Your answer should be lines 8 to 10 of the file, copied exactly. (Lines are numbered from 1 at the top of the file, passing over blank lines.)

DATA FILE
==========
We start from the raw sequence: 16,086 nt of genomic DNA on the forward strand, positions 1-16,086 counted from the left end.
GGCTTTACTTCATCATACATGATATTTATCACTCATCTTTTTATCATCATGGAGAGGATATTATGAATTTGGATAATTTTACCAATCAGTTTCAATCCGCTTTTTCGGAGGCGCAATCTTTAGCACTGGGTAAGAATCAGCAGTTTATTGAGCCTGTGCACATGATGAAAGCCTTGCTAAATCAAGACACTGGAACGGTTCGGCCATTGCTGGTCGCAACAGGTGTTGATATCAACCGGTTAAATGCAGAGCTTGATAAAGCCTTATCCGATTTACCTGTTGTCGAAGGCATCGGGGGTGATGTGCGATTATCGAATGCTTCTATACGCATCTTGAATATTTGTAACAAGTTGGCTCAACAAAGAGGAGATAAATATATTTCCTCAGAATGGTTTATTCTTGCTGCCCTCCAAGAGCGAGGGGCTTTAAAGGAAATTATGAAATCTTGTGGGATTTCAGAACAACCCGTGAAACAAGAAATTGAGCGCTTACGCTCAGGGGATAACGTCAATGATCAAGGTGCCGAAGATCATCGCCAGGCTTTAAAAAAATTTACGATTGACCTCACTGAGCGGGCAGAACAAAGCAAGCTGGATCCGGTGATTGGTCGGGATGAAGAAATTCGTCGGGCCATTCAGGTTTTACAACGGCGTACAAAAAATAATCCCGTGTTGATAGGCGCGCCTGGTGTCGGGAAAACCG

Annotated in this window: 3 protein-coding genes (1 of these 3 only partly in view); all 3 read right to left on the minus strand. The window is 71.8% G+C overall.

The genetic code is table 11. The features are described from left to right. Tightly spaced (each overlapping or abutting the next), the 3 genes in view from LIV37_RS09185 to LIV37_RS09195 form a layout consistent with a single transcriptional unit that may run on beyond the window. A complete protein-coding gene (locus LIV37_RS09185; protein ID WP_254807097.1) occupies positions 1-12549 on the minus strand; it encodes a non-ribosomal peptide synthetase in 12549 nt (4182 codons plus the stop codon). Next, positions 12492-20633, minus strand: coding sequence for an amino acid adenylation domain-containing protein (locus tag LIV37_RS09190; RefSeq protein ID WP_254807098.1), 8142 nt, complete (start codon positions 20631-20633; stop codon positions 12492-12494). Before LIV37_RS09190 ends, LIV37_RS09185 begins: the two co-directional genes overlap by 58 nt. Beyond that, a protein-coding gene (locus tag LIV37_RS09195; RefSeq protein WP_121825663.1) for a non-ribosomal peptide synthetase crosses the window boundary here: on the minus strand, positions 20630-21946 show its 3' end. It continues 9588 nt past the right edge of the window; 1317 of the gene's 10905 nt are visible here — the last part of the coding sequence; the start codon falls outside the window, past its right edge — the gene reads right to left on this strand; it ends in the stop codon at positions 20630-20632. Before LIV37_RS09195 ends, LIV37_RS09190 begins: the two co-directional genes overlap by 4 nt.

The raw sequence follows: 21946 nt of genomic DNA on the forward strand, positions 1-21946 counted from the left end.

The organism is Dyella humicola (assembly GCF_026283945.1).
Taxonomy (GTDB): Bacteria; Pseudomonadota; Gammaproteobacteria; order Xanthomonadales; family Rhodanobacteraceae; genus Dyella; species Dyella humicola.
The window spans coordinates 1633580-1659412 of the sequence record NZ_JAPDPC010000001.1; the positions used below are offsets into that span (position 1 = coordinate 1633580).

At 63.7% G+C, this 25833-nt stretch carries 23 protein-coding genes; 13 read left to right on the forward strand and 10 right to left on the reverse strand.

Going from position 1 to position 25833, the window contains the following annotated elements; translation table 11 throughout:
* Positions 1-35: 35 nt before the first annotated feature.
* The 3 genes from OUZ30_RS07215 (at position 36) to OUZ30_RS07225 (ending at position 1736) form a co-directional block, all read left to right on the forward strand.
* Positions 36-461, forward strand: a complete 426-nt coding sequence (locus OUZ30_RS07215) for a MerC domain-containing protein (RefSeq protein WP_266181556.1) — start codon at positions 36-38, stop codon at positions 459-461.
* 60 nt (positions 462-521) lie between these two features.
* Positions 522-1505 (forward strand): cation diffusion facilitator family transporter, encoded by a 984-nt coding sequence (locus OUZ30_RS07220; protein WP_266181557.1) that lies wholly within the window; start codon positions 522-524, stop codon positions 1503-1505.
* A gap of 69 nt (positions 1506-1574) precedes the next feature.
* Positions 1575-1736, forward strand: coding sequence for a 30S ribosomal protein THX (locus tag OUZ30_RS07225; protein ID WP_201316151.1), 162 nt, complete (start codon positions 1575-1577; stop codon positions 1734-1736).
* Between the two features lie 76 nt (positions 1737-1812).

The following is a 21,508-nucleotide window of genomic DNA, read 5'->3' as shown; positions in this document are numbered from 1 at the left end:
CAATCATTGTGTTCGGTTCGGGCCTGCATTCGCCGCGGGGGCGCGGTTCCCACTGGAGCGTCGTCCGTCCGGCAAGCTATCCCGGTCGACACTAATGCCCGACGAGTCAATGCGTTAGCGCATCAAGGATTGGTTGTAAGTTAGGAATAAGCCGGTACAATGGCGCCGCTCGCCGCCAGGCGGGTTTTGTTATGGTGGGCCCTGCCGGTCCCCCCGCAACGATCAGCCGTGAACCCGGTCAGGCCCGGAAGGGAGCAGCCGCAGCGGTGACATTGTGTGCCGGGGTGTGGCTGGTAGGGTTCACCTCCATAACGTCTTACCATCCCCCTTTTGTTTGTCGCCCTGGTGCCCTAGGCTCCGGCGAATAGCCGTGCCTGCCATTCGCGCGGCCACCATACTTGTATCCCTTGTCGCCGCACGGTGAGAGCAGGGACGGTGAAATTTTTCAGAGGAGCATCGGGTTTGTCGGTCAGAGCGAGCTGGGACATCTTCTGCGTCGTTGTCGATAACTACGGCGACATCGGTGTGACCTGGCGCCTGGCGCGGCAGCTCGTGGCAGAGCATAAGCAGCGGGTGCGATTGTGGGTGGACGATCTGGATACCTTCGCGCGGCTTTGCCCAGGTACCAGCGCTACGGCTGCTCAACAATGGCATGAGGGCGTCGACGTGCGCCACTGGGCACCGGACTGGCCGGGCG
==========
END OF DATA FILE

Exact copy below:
The window spans coordinates 1633580-1659412 of the sequence record NZ_JAPDPC010000001.1; the positions used below are offsets into that span (position 1 = coordinate 1633580).

At 63.7% G+C, this 25833-nt stretch carries 23 protein-coding genes; 13 read left to right on the forward strand and 10 right to left on the reverse strand.

Going from position 1 to position 25833, the window contains the following annotated elements; translation table 11 throughout: